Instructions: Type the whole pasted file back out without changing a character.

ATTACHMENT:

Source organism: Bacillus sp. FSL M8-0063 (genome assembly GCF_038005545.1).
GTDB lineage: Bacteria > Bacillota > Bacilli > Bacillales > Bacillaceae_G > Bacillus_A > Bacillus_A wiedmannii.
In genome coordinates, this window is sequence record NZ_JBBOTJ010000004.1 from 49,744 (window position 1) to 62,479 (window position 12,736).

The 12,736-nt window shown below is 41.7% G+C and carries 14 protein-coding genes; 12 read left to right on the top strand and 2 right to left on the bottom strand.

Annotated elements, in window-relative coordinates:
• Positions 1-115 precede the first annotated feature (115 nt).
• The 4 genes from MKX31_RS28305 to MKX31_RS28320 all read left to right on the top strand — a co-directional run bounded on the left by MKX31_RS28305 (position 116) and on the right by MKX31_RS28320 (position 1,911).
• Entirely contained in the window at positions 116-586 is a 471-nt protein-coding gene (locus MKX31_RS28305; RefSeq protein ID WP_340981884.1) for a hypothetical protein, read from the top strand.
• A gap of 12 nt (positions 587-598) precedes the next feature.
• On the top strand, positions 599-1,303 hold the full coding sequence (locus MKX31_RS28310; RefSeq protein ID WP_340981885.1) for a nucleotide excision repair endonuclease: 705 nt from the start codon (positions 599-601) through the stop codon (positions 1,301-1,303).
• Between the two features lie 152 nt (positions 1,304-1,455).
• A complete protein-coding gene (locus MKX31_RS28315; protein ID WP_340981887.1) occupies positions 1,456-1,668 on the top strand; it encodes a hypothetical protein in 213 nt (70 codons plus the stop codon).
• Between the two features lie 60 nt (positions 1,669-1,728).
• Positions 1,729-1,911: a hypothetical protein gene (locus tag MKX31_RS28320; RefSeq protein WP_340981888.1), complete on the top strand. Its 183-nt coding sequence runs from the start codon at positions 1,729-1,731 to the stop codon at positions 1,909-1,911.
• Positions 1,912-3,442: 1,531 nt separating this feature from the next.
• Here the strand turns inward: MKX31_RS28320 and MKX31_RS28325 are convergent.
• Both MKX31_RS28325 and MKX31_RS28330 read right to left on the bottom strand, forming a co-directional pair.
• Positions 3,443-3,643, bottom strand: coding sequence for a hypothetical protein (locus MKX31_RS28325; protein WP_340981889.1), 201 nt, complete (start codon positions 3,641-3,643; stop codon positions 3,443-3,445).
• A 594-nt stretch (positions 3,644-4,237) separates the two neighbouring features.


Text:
Source organism: Bacillus sp. FSL M8-0063 (genome assembly GCF_038005545.1).
GTDB lineage: Bacteria > Bacillota > Bacilli > Bacillales > Bacillaceae_G > Bacillus_A > Bacillus_A wiedmannii.
In genome coordinates, this window is sequence record NZ_JBBOTJ010000004.1 from 49,744 (window position 1) to 62,479 (window position 12,736).

The 12,736-nt window shown below is 41.7% G+C and carries 14 protein-coding genes; 12 read left to right on the top strand and 2 right to left on the bottom strand.

Annotated elements, in window-relative coordinates:
• Positions 1-115 precede the first annotated feature (115 nt).
• The 4 genes from MKX31_RS28305 to MKX31_RS28320 all read left to right on the top strand — a co-directional run bounded on the left by MKX31_RS28305 (position 116) and on the right by MKX31_RS28320 (position 1,911).
• Entirely contained in the window at positions 116-586 is a 471-nt protein-coding gene (locus MKX31_RS28305; RefSeq protein ID WP_340981884.1) for a hypothetical protein, read from the top strand.
• A gap of 12 nt (positions 587-598) precedes the next feature.
• On the top strand, positions 599-1,303 hold the full coding sequence (locus MKX31_RS28310; RefSeq protein ID WP_340981885.1) for a nucleotide excision repair endonuclease: 705 nt from the start codon (positions 599-601) through the stop codon (positions 1,301-1,303).
• Between the two features lie 152 nt (positions 1,304-1,455).
• A complete protein-coding gene (locus MKX31_RS28315; protein ID WP_340981887.1) occupies positions 1,456-1,668 on the top strand; it encodes a hypothetical protein in 213 nt (70 codons plus the stop codon).
• Between the two features lie 60 nt (positions 1,669-1,728).
• Positions 1,729-1,911: a hypothetical protein gene (locus tag MKX31_RS28320; RefSeq protein WP_340981888.1), complete on the top strand. Its 183-nt coding sequence runs from the start codon at positions 1,729-1,731 to the stop codon at positions 1,909-1,911.
• Positions 1,912-3,442: 1,531 nt separating this feature from the next.
• Here the strand turns inward: MKX31_RS28320 and MKX31_RS28325 are convergent.
• Both MKX31_RS28325 and MKX31_RS28330 read right to left on the bottom strand, forming a co-directional pair.
• Positions 3,443-3,643, bottom strand: coding sequence for a hypothetical protein (locus MKX31_RS28325; protein WP_340981889.1), 201 nt, complete (start codon positions 3,641-3,643; stop codon positions 3,443-3,445).
• A 594-nt stretch (positions 3,644-4,237) separates the two neighbouring features.